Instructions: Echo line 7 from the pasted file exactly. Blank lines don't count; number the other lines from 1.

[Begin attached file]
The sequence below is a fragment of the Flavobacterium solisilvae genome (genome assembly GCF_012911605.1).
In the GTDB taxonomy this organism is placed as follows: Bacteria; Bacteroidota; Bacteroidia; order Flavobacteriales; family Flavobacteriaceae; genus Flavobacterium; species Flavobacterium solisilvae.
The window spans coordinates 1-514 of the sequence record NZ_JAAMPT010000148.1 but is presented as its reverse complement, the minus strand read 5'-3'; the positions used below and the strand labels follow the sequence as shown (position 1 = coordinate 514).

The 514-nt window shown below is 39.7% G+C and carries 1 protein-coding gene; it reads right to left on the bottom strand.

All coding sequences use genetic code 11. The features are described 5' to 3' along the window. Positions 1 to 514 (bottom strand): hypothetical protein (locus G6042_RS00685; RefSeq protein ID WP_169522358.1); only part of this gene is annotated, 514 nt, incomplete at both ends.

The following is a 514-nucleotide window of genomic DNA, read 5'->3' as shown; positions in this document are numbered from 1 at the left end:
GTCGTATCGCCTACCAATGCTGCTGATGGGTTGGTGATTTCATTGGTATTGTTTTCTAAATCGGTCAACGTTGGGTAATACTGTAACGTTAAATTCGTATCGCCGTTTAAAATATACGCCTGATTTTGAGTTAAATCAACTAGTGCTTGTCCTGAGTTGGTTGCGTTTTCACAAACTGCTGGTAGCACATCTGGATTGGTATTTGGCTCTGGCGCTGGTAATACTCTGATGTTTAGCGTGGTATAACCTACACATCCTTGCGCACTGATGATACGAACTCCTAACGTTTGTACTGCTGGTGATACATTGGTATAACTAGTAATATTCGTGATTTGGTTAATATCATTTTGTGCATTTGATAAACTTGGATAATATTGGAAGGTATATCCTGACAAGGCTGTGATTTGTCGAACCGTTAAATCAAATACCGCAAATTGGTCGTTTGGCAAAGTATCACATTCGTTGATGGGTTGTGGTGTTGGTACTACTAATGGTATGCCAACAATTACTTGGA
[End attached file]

GTCGTATCGCCTACCAATGCTGCTGATGGGTTGGTGATTTCATTGGTATTGTTTTCTAAATCGGTCAACGTTGGGTAATACTGTAACGTTAAATTCGTATCGCCGTTTAAAATATACGCCTGATTTTGAGTTAAATCAACTAGTGCTTGTCCTGAGTTGGTTGCGTTTTCACAAACTGCTGGTAGCACATCTGGATTGGTATTTGGCTCTGGCGCTGGTAATACTCTGATGTTTAGCGTGGTATAACCTACACATCCTTGCGCACTGATGATACGAACTCCTAACGTTTGTACTGCTGGTGATACATTGGTATAACTAGTAATATTCGTGATTTGGTTAATATCATTTTGTGCATTTGATAAACTTGGATAATATTGGAAGGTATATCCTGACAAGGCTGTGATTTGTCGAACCGTTAAATCAAATACCGCAAATTGGTCGTTTGGCAAAGTATCACATTCGTTGATGGGTTGTGGTGTTGGTACTACTAATGGTATGCCAACAATTACTTGGA